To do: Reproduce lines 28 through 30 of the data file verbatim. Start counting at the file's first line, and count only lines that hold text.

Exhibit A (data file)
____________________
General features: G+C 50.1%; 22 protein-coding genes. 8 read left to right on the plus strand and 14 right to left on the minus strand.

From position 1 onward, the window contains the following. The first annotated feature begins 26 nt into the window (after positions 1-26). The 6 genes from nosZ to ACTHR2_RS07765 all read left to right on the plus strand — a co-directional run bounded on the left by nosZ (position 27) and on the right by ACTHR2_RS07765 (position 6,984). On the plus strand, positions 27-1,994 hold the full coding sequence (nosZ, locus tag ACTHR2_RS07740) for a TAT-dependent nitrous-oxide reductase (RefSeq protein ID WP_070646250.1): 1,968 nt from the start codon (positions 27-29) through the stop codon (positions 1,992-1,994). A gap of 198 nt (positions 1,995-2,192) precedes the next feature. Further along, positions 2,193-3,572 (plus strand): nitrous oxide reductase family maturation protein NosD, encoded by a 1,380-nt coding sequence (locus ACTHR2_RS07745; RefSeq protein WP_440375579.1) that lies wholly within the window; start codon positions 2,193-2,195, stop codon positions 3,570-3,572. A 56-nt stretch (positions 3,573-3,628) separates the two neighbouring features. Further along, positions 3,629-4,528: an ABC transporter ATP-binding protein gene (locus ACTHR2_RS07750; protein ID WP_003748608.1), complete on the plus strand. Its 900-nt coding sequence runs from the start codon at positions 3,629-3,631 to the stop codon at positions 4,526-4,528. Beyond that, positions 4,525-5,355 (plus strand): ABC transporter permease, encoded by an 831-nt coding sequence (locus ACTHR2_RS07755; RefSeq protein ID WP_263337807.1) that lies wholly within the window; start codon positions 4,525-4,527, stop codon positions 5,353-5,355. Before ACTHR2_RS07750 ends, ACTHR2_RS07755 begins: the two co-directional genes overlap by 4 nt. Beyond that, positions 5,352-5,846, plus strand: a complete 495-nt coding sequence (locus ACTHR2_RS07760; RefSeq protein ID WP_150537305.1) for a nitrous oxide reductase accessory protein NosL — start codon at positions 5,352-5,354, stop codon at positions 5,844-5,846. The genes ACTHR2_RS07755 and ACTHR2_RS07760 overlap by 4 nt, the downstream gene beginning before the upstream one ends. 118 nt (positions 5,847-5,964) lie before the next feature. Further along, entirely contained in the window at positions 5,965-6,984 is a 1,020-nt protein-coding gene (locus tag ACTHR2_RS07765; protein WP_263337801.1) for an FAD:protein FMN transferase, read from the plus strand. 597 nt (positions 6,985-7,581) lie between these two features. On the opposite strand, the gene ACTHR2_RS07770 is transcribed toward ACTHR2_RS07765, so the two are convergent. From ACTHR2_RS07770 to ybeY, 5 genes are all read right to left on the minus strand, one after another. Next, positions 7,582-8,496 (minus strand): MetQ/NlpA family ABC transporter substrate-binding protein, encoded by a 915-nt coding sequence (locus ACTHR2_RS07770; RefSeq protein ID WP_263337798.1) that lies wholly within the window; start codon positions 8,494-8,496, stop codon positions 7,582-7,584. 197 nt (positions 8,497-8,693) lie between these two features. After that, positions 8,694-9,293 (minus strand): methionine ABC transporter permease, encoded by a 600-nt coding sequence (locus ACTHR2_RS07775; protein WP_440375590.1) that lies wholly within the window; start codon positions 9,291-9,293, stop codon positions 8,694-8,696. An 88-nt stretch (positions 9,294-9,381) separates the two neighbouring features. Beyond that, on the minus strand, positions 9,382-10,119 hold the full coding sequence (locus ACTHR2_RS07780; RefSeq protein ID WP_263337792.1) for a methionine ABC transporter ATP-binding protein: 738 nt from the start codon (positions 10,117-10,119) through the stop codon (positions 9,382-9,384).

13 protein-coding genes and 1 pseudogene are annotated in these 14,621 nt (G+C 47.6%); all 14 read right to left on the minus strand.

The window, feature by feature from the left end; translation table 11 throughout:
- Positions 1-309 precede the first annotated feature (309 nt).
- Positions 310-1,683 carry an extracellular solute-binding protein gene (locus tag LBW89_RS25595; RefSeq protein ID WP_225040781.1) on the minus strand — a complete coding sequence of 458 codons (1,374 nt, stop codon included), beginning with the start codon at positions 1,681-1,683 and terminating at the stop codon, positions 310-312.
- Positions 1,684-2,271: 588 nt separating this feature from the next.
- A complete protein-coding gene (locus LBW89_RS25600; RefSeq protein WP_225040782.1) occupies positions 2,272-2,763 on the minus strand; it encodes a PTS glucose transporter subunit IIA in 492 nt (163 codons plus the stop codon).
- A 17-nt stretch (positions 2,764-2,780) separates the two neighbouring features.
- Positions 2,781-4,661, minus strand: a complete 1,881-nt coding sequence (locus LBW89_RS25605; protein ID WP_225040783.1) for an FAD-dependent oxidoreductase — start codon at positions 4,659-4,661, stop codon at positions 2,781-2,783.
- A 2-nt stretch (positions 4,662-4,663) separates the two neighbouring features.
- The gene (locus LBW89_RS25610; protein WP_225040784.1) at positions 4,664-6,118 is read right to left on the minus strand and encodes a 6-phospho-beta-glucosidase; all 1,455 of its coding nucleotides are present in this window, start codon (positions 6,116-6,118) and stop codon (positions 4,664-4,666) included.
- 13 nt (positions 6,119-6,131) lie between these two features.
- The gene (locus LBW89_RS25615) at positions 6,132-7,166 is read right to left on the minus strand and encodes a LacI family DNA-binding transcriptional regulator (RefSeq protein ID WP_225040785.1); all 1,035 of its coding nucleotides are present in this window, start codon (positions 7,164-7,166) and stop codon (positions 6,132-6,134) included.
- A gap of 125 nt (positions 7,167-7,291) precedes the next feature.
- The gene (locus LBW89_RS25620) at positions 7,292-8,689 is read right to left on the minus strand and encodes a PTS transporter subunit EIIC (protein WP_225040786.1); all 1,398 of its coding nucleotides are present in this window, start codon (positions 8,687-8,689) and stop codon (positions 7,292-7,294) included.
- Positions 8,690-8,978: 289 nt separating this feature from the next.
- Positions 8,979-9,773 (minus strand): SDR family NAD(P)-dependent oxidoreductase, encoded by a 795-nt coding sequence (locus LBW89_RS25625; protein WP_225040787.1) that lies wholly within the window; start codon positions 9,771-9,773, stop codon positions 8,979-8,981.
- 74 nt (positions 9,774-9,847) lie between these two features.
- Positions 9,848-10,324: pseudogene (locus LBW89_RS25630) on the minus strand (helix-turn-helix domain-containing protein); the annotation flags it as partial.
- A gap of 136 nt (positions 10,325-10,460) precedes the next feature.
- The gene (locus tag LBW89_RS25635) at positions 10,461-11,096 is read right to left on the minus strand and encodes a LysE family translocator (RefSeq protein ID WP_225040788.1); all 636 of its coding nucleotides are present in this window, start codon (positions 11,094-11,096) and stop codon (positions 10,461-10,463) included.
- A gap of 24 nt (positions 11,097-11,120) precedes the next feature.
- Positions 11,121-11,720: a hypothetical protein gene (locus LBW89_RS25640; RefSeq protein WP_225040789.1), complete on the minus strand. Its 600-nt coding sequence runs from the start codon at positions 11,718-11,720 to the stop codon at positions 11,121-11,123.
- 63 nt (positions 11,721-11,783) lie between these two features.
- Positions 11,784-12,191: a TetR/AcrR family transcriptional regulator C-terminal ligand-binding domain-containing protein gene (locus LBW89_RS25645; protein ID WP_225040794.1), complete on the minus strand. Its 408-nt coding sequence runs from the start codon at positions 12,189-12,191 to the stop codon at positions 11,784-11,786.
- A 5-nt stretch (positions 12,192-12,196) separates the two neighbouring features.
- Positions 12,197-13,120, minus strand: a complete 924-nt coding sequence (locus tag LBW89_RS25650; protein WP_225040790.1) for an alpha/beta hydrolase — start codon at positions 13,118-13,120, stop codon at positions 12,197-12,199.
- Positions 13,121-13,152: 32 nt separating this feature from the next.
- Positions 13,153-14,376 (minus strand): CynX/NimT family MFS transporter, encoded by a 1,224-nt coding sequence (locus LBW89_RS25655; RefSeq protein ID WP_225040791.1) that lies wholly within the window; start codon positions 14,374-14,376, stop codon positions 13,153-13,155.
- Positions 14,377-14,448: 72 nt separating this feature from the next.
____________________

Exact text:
- Positions 12,197-13,120, minus strand: a complete 924-nt coding sequence (locus tag LBW89_RS25650; protein WP_225040790.1) for an alpha/beta hydrolase — start codon at positions 13,118-13,120, stop codon at positions 12,197-12,199.
- Positions 13,121-13,152: 32 nt separating this feature from the next.
- Positions 13,153-14,376 (minus strand): CynX/NimT family MFS transporter, encoded by a 1,224-nt coding sequence (locus LBW89_RS25655; RefSeq protein ID WP_225040791.1) that lies wholly within the window; start codon positions 14,374-14,376, stop codon positions 13,153-13,155.